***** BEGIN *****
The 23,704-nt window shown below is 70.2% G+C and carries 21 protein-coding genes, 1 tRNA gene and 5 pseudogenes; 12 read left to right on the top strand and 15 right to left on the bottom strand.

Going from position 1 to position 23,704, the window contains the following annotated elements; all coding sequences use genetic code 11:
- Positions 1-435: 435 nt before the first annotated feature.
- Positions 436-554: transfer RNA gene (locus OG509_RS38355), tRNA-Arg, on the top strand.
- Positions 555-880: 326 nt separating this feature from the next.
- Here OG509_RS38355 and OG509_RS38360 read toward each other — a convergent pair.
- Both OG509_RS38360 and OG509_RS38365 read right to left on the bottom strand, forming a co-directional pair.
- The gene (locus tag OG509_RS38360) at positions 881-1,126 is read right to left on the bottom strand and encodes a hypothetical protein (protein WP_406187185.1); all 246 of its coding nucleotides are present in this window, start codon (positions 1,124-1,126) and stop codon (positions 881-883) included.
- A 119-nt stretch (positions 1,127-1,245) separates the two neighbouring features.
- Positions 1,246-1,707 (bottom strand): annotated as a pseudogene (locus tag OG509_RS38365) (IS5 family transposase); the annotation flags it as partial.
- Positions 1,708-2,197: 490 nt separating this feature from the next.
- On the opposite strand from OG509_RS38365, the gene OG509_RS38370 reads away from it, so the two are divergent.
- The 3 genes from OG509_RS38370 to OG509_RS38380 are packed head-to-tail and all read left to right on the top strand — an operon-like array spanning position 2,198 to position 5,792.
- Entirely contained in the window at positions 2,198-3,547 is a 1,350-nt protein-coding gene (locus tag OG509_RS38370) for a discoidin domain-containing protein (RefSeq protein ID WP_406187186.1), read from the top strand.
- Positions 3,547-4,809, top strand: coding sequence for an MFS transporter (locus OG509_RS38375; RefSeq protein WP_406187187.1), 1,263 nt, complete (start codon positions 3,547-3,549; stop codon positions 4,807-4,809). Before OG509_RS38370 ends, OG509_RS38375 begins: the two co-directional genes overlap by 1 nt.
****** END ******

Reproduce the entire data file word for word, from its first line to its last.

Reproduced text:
The 23,704-nt window shown below is 70.2% G+C and carries 21 protein-coding genes, 1 tRNA gene and 5 pseudogenes; 12 read left to right on the top strand and 15 right to left on the bottom strand.

Going from position 1 to position 23,704, the window contains the following annotated elements; all coding sequences use genetic code 11:
- Positions 1-435: 435 nt before the first annotated feature.
- Positions 436-554: transfer RNA gene (locus OG509_RS38355), tRNA-Arg, on the top strand.
- Positions 555-880: 326 nt separating this feature from the next.
- Here OG509_RS38355 and OG509_RS38360 read toward each other — a convergent pair.
- Both OG509_RS38360 and OG509_RS38365 read right to left on the bottom strand, forming a co-directional pair.
- The gene (locus tag OG509_RS38360) at positions 881-1,126 is read right to left on the bottom strand and encodes a hypothetical protein (protein WP_406187185.1); all 246 of its coding nucleotides are present in this window, start codon (positions 1,124-1,126) and stop codon (positions 881-883) included.
- A 119-nt stretch (positions 1,127-1,245) separates the two neighbouring features.
- Positions 1,246-1,707 (bottom strand): annotated as a pseudogene (locus tag OG509_RS38365) (IS5 family transposase); the annotation flags it as partial.
- Positions 1,708-2,197: 490 nt separating this feature from the next.
- On the opposite strand from OG509_RS38365, the gene OG509_RS38370 reads away from it, so the two are divergent.
- The 3 genes from OG509_RS38370 to OG509_RS38380 are packed head-to-tail and all read left to right on the top strand — an operon-like array spanning position 2,198 to position 5,792.
- Entirely contained in the window at positions 2,198-3,547 is a 1,350-nt protein-coding gene (locus tag OG509_RS38370) for a discoidin domain-containing protein (RefSeq protein ID WP_406187186.1), read from the top strand.
- Positions 3,547-4,809, top strand: coding sequence for an MFS transporter (locus OG509_RS38375; RefSeq protein WP_406187187.1), 1,263 nt, complete (start codon positions 3,547-3,549; stop codon positions 4,807-4,809). Before OG509_RS38370 ends, OG509_RS38375 begins: the two co-directional genes overlap by 1 nt.